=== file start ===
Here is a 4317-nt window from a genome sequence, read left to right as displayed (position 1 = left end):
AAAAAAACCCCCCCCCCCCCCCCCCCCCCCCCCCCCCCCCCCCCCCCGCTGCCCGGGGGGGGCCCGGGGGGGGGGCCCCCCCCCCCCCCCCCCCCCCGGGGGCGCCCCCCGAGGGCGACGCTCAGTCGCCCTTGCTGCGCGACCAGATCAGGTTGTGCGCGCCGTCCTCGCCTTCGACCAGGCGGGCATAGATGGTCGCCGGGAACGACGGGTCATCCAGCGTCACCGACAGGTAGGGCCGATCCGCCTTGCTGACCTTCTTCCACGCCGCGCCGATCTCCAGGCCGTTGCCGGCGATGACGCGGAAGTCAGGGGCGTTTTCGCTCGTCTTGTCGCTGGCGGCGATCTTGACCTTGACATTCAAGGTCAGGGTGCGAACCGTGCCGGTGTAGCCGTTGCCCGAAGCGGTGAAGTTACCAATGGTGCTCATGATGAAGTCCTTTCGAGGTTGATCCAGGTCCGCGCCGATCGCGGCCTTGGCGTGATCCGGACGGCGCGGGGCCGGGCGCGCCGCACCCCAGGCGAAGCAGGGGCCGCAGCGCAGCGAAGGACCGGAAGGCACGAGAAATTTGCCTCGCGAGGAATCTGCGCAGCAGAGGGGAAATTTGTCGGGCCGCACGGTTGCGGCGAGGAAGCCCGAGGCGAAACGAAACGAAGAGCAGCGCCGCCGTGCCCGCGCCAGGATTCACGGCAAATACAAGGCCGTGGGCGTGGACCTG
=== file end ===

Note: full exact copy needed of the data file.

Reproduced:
Here is a 4317-nt window from a genome sequence, read left to right as displayed (position 1 = left end):
AAAAAAACCCCCCCCCCCCCCCCCCCCCCCCCCCCCCCCCCCCCCCCGCTGCCCGGGGGGGGCCCGGGGGGGGGGCCCCCCCCCCCCCCCCCCCCCCGGGGGCGCCCCCCGAGGGCGACGCTCAGTCGCCCTTGCTGCGCGACCAGATCAGGTTGTGCGCGCCGTCCTCGCCTTCGACCAGGCGGGCATAGATGGTCGCCGGGAACGACGGGTCATCCAGCGTCACCGACAGGTAGGGCCGATCCGCCTTGCTGACCTTCTTCCACGCCGCGCCGATCTCCAGGCCGTTGCCGGCGATGACGCGGAAGTCAGGGGCGTTTTCGCTCGTCTTGTCGCTGGCGGCGATCTTGACCTTGACATTCAAGGTCAGGGTGCGAACCGTGCCGGTGTAGCCGTTGCCCGAAGCGGTGAAGTTACCAATGGTGCTCATGATGAAGTCCTTTCGAGGTTGATCCAGGTCCGCGCCGATCGCGGCCTTGGCGTGATCCGGACGGCGCGGGGCCGGGCGCGCCGCACCCCAGGCGAAGCAGGGGCCGCAGCGCAGCGAAGGACCGGAAGGCACGAGAAATTTGCCTCGCGAGGAATCTGCGCAGCAGAGGGGAAATTTGTCGGGCCGCACGGTTGCGGCGAGGAAGCCCGAGGCGAAACGAAACGAAGAGCAGCGCCGCCGTGCCCGCGCCAGGATTCACGGCAAATACAAGGCCGTGGGCGTGGACCTG